Never let the truth get in the way of a good story. Fritz Lang explains how his meeting with Dr. Joseph Goebbels, the Mad Man of Nazi propaganda, made him flee Germany the very same day.
Director of Metropolis and M, Lang had been called to see Goebbels over his undisguised attack on Hitler in his 1933 film, The Testament of Dr Mabuse - which the Nazis had banned. Instead of the expected interrogation and inevitable incarceration, Doctor Goebbels offered Lang the unexpected position of Head of the National Socialist Film Studios. Goebbels explained that both he and Herr Furher hoped the director would accept. Goebbels then offered his advice on the ending of The Testament of Dr Mabuse, which he had found unsatisfactory. Instead of Mabuse going mad, it would have been better if the mobs had destroyed him with their wrath.
It’s a good story, even if the facts don’t add up. One that’s worth retelling - just to hear Lang build up the dramatic tension with his powers of descriptive narration.
In case you missed it:
According to the great director Fritz Lang, it was his meeting with Joseph Goebbels, the Mad Man of Nazi propaganda, that led him to flee Germany the very same day.
As Lang tells it, this fateful meeting came sometime around Goebbels’ ban on Lang’s 1933 film, The Testament of Dr Mabuse, which was outlawed for its veiled attack on Hitler and his vile policies. Amongst the oft quoted similarities between Lang’s film and the insane Furher, was Dr. Mabuse’s devilish plan for a 1,000 years of crime, and Hitler’s desire of a 1,000 year Reich. The unstated connection between brutal criminality and looney-tunes Nazis was there for all to see.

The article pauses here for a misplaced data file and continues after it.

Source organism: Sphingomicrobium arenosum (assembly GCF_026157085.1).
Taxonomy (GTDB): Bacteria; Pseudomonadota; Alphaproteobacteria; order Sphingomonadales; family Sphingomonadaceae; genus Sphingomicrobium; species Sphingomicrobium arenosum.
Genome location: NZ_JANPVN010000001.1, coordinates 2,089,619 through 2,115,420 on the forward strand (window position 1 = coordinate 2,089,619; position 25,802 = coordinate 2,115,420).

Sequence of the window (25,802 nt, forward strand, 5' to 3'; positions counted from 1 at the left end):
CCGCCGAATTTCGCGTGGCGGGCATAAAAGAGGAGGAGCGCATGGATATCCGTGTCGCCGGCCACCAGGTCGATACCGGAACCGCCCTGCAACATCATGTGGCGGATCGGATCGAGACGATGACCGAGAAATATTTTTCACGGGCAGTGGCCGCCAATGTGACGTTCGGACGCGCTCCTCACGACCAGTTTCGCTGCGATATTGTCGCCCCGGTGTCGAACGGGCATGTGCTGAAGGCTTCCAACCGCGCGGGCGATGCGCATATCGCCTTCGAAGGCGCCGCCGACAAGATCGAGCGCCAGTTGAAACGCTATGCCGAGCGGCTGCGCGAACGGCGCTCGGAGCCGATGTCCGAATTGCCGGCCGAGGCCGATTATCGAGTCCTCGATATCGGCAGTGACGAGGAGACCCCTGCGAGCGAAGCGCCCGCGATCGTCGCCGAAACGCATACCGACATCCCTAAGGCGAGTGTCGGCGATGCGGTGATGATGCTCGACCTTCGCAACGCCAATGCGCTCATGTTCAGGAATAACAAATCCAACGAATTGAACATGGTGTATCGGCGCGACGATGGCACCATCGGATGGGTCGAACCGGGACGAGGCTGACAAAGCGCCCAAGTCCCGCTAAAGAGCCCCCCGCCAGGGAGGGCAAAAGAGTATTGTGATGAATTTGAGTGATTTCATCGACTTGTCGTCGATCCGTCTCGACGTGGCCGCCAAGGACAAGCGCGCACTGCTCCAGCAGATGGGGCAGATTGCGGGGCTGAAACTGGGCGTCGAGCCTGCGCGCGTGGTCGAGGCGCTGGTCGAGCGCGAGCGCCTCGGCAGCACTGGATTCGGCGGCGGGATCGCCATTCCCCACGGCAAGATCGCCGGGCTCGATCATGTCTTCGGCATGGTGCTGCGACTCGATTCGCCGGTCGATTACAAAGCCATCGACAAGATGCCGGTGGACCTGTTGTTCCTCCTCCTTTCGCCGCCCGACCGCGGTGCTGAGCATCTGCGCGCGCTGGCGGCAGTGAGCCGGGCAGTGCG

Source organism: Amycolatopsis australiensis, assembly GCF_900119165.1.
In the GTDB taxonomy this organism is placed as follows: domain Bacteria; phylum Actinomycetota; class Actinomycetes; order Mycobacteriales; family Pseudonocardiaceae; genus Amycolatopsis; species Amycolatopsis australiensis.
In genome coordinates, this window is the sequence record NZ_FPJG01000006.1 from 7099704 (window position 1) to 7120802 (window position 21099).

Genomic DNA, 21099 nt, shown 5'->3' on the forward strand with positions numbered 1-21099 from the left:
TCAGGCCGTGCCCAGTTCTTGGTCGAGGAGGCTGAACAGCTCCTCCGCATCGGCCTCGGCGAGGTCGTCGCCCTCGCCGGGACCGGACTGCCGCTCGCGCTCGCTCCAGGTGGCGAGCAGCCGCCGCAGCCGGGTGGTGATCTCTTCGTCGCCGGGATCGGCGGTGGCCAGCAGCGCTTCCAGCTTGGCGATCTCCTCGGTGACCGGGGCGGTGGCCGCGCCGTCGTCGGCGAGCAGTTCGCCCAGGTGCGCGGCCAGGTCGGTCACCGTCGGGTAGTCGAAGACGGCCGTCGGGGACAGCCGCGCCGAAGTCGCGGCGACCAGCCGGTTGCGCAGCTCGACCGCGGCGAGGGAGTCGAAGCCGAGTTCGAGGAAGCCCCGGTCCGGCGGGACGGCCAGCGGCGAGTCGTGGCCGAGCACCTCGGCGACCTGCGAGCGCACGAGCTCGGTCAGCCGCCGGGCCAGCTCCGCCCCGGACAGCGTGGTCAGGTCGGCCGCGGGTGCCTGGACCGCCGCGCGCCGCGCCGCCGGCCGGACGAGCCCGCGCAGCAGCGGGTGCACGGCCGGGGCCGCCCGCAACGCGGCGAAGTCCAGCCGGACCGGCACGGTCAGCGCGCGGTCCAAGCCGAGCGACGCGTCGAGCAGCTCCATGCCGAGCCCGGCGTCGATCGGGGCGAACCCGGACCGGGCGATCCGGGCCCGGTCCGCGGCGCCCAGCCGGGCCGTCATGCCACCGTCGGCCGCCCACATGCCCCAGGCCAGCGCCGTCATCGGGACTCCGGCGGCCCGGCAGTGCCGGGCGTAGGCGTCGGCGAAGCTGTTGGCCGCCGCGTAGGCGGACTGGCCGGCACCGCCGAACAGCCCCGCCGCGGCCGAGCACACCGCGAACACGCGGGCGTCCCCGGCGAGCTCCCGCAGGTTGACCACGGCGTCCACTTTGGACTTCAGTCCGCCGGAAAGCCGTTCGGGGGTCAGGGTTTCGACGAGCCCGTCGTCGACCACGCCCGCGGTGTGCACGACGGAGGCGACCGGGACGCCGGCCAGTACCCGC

It’s a good story, but one that has little bearing on fact, as it now appears that the meeting never took place. Goebbels’ diaries have no mention of the alleged meeting, and Lang’s escape from the jackboot of National-Socialism didn’t happen until several months after the alleged job offer from Dr Joe.
More damaging in hindsight was Lang’s failure to make any reference to his own Jewish ancestry. His mother, Paula was Jewish, though she converted to Catholicism after marrying Lang’s father, Anton. Instead Fritz described himself as an “Austrian director”, at a time when the persecution of those of Jewish faith was a brutal reality on the streets of Germany. Indeed describing himself as an “Austrian director” could have been construed as aligning himself with the birth country of the Furher.
Later, while living in the safety of the United States, Lang said in his entry for Current Biography - “While many famous Jewish directors had to flee Germany because of the ‘Aryan’ work decrees, Lang, a Christian, fled only because he is a believer in democratic government.”
Okay, so Lang could argue that man made laws had no rule over him, as he believed in the Higher Court of his Christian God. Fine. But why persist in re-telling a fanciful tale forty years on?
Almost everyone tells lies, and the lies are not important. Some people are loved because of their ability to tell great lies, and we listen expectantly for them to tell their biggest and best whoppers. And so it is with Lang, as he tells tale after tale in this entertaining and immensely watchable interview with director of The Exorcist, William Friedkin. From running away from home, to surviving by his wits, to making his classic films Metropolis and M, to meetings with criminals and murderers - one killer kept the hands of victims under his bed, to his meeting with the Nazi Mad Man, to Hollywood and after, Lang, looking rather like Dr Strangelove, describes his hugely fantastic life.